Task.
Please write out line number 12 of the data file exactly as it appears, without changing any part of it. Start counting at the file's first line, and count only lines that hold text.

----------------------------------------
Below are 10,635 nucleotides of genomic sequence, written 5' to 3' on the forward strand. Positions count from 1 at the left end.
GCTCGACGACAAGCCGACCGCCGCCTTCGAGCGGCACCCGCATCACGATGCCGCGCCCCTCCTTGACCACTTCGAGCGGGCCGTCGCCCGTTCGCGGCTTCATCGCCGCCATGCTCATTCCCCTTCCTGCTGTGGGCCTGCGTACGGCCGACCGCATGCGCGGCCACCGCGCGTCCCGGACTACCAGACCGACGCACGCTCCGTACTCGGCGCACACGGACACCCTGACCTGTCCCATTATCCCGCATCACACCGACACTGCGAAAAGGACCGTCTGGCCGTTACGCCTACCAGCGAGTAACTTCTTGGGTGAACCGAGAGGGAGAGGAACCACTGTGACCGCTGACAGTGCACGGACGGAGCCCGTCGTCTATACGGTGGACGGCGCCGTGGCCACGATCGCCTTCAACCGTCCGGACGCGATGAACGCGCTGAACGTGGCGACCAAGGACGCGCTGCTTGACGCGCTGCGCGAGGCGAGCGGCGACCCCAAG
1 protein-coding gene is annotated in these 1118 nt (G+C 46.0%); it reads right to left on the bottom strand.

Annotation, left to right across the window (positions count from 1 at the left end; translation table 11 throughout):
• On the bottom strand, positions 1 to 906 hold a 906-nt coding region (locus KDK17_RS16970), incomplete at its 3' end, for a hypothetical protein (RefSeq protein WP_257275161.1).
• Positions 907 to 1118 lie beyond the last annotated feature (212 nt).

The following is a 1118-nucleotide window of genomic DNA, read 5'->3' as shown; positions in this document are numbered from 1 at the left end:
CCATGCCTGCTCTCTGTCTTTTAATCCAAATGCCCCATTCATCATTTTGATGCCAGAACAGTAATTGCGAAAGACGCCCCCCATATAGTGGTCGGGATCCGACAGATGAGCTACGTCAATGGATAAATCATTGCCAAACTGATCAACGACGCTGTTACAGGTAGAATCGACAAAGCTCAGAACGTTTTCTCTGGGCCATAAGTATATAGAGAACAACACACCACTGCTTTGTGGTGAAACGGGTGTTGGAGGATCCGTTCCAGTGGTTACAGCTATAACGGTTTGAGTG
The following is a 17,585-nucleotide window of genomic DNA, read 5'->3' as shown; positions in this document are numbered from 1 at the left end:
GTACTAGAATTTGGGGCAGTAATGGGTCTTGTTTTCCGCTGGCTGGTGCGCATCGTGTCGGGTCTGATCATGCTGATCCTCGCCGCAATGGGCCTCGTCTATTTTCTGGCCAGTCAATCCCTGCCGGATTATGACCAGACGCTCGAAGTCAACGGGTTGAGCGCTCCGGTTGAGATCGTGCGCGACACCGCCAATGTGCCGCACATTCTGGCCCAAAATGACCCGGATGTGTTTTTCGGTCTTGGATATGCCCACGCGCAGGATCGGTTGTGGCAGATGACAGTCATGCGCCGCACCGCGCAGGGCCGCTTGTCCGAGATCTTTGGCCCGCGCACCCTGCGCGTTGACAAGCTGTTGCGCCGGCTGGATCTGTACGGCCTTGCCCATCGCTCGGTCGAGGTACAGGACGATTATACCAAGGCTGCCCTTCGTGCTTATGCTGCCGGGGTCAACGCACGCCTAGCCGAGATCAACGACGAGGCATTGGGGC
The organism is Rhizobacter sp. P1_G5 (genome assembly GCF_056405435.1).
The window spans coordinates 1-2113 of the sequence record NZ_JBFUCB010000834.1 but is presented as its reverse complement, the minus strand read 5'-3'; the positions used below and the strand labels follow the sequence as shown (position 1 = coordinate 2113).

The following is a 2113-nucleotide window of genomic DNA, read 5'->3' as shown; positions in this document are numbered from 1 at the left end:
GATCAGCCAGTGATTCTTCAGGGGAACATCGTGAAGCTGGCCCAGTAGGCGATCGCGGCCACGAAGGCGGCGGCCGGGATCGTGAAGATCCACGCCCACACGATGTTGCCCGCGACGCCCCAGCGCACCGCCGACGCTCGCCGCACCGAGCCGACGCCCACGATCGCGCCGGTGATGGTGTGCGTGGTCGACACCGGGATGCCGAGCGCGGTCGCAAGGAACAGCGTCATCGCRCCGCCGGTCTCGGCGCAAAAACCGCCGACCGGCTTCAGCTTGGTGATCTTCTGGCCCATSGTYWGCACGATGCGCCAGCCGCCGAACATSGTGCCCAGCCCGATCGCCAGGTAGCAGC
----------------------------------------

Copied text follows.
The window spans coordinates 1-2113 of the sequence record NZ_JBFUCB010000834.1 but is presented as its reverse complement, the minus strand read 5'-3'; the positions used below and the strand labels follow the sequence as shown (position 1 = coordinate 2113).